Psalm 107:12 – Whom God has Brought Low, Let No Man Raise Up
“So he bowed their hearts down with hard labor; they fell down, with none to help,” Psalm 107:12.
I remember when I was in prison and feeling sorry for myself and whatever prospects awaited me after my release, countless, well-intentioned volunteers would come in and try to make me feel better about myself and my future. “You just made a mistake,” they would say, “It's not the end of your life. There's still hope.” But the Scripture says something else entirely. There is no hope apart from a deep, abiding relationship with Christ.
In Competent to Counsel, Jay Adams wrote that he never minimized the depression or suicidal thoughts of counselees because these were almost always the result their sin or sin that had been committed against them. Depression and the suicidal thoughts they were experiencing were God's way of letting them know that something wasn't right and what they needed was repentance and a right relationship with Him. Of course, we know from the book of Job and the blind man of John 9 that sin isn't always the cause of such troubles. But it cannot be denied that sin can be the cause of such feelings.
Certainly, in the case of this Psalm, that is exactly what's being said here. The incarcerated person has been brought low as a result of habitual sin and refusal to submit to counsel. They have burned all their bridges so that there is now “none to help.” What's needed to “turn their mourning into dancing” is the gospel. They are sinners who have rebelled against God and His Word and they need to repent, turn from their sins to Christ and live.
Any attempt to encourage those incarcerated apart from the gospel, to try to help them feel better, to increase their “self-esteem,” to motivate them with encouraging pep talks, actually deprives them of what they need to cure the fatal disease of sin. Doing so actually exacerbates sin and increases its effects. And if there are victims then there will be more victims. It’s not loving, it’s not merciful, to excuse sin or to try to remedy sin through any other means than the true gospel. It’s just evil. It's not your job to help them feel better. It's your job to introduce them to Christ. If God has brought them low and you are trying to raise them up apart from the gospel, you're actually placing yourself in the position as an enemy of God.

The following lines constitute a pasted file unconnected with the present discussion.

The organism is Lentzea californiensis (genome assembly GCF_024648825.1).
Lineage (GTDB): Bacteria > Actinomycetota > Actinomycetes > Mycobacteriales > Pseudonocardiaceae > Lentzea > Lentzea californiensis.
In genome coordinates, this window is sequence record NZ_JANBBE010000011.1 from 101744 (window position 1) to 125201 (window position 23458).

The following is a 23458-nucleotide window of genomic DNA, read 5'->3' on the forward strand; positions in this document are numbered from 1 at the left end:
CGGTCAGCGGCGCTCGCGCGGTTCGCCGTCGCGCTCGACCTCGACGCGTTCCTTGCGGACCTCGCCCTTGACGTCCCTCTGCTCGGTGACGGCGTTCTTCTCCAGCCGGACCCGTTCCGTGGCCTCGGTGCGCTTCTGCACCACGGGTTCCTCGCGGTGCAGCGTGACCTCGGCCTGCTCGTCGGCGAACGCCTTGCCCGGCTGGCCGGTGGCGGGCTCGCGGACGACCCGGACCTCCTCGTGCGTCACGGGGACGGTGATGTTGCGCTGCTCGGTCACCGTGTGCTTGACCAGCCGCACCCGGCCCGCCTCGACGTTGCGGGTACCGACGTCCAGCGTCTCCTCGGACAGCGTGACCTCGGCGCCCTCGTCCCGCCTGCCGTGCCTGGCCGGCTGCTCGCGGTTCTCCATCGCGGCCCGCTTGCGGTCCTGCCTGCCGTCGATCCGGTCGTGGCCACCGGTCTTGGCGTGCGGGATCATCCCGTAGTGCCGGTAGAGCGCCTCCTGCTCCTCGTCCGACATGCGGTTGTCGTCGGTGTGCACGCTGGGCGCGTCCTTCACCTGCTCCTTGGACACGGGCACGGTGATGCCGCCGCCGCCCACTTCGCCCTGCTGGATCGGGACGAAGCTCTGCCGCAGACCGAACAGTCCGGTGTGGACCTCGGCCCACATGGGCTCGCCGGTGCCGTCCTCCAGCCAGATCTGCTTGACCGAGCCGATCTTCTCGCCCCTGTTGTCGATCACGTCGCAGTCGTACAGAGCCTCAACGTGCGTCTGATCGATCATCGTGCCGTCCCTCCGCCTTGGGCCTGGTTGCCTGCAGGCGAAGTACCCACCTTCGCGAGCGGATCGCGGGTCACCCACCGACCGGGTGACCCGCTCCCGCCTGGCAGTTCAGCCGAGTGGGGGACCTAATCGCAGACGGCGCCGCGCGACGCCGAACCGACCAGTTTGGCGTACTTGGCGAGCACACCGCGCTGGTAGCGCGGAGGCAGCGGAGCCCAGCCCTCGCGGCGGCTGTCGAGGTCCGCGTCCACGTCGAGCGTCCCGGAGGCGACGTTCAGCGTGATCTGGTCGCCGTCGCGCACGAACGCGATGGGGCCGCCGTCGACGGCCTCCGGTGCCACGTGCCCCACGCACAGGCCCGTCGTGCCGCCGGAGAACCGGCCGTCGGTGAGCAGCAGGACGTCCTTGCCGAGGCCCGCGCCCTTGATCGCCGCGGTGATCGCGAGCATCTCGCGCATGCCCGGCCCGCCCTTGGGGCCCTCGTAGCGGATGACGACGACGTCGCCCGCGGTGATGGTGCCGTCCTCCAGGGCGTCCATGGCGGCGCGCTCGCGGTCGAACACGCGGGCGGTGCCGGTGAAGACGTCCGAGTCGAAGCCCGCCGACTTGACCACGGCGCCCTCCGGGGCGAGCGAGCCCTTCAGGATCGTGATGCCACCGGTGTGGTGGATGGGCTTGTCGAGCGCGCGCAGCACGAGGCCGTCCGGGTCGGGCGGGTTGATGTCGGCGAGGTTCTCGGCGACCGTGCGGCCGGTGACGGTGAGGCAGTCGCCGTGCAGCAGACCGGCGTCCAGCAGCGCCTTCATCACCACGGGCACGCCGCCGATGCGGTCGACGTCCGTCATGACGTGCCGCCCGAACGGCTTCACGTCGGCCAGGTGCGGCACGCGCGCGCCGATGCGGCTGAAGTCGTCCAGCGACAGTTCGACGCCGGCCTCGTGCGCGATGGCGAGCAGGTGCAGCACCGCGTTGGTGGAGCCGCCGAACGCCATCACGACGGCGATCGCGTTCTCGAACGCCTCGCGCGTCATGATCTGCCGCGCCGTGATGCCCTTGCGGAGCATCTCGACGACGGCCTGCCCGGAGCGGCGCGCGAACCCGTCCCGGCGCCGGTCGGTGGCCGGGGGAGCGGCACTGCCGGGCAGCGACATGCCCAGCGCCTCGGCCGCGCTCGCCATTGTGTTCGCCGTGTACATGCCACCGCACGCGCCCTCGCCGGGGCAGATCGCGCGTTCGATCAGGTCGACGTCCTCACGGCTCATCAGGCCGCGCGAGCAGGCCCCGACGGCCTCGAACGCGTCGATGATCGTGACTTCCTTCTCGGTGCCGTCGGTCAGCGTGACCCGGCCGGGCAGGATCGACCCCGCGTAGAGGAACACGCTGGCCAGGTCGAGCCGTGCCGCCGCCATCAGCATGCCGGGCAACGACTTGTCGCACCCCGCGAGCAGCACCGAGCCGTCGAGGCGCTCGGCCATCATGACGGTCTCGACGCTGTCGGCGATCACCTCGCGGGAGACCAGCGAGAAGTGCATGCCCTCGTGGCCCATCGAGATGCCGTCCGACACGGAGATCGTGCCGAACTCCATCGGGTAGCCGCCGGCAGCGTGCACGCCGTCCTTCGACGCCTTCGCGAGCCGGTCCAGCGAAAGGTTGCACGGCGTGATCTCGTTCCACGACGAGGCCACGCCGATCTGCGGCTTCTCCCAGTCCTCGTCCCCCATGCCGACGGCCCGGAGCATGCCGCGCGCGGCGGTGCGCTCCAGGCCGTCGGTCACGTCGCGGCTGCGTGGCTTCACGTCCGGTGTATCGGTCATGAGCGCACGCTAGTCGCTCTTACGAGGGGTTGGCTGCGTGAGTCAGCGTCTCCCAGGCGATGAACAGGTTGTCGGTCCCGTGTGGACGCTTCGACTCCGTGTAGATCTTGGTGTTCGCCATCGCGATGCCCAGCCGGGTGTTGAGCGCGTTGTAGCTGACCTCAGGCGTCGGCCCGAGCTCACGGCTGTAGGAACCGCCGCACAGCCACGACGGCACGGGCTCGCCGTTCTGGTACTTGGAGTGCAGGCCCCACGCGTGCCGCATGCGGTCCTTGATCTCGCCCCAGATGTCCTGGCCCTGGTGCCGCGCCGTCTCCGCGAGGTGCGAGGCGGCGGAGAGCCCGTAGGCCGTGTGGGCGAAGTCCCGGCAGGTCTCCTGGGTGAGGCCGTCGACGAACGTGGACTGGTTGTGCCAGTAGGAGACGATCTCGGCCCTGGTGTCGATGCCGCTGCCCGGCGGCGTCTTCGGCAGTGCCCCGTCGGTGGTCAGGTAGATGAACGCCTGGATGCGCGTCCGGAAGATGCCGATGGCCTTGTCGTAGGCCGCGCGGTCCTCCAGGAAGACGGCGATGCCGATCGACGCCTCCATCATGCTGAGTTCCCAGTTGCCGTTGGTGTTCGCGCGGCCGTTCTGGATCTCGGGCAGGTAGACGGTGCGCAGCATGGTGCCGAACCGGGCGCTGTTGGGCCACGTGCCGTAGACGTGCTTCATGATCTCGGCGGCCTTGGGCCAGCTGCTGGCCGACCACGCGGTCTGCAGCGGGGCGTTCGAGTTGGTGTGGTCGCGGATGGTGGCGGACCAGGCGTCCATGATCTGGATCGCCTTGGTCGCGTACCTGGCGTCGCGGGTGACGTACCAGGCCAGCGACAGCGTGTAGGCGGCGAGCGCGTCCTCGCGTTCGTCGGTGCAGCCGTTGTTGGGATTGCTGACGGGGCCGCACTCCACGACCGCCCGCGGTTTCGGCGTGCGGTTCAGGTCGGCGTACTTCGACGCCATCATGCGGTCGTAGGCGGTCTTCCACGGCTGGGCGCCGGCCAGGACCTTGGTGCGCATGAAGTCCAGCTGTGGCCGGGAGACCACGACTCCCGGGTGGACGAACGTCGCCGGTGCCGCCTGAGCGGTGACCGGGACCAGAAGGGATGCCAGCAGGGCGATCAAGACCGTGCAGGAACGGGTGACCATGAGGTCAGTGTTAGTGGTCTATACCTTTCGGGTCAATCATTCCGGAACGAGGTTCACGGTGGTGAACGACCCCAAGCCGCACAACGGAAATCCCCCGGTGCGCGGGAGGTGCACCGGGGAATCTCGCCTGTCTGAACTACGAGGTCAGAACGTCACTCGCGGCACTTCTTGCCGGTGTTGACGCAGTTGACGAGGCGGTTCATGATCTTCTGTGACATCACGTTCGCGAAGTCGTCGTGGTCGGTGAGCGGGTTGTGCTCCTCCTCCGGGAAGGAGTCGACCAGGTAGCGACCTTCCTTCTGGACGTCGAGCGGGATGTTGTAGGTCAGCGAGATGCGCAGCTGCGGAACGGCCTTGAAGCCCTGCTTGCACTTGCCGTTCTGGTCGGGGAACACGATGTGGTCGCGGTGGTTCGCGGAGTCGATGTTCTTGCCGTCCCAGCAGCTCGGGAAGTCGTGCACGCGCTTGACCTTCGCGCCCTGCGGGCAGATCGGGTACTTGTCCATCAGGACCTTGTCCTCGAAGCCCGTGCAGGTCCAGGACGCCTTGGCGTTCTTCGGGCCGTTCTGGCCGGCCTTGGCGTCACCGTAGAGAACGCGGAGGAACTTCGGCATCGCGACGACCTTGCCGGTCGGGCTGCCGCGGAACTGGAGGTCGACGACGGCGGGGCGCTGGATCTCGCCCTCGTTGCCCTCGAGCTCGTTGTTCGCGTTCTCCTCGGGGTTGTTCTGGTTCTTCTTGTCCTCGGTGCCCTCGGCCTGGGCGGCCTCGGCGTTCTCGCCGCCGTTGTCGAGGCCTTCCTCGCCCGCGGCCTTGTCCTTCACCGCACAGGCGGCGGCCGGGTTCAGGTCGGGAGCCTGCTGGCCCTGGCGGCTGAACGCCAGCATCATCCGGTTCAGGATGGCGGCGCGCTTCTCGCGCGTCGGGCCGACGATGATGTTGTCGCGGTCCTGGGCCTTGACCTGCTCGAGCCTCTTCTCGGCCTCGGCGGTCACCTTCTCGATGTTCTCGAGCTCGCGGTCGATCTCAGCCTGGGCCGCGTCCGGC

In the movie As Good As It Gets, Jack Nicholson plays an obsessive compulsive. At one point, he storms out of his psychologists office and says to those in the waiting room, “What is this is as good as it gets?” The face of everyone in the room falls at the thought. But as the movie progresses, he begins to value the relationship with another woman more than he values his obsessions and life as he knows it begins to change.
When you have a counselee who tells you they are at their wits end, explain to them that instead of mourning they should be rejoicing! They are exactly where God wants them. Their place of desperation can become the means to their salvation. If they continue down the road they've been on, they should be depressed. There is no reason to hope that life is going to get any better. Life as they know it really is as good as it gets. But if they will look up to the hills from where their salvation comes, there is hope, there is a savior, and life as they know it is going to begin to look radically different. Their eye hasn't seen, their ear hasn't heard what God has prepared for those who love Him! He will give them a life they could never have imagined apart from Him! As they value knowing Christ more than they value their sin, life is going to change.
Posted on August 9, 2013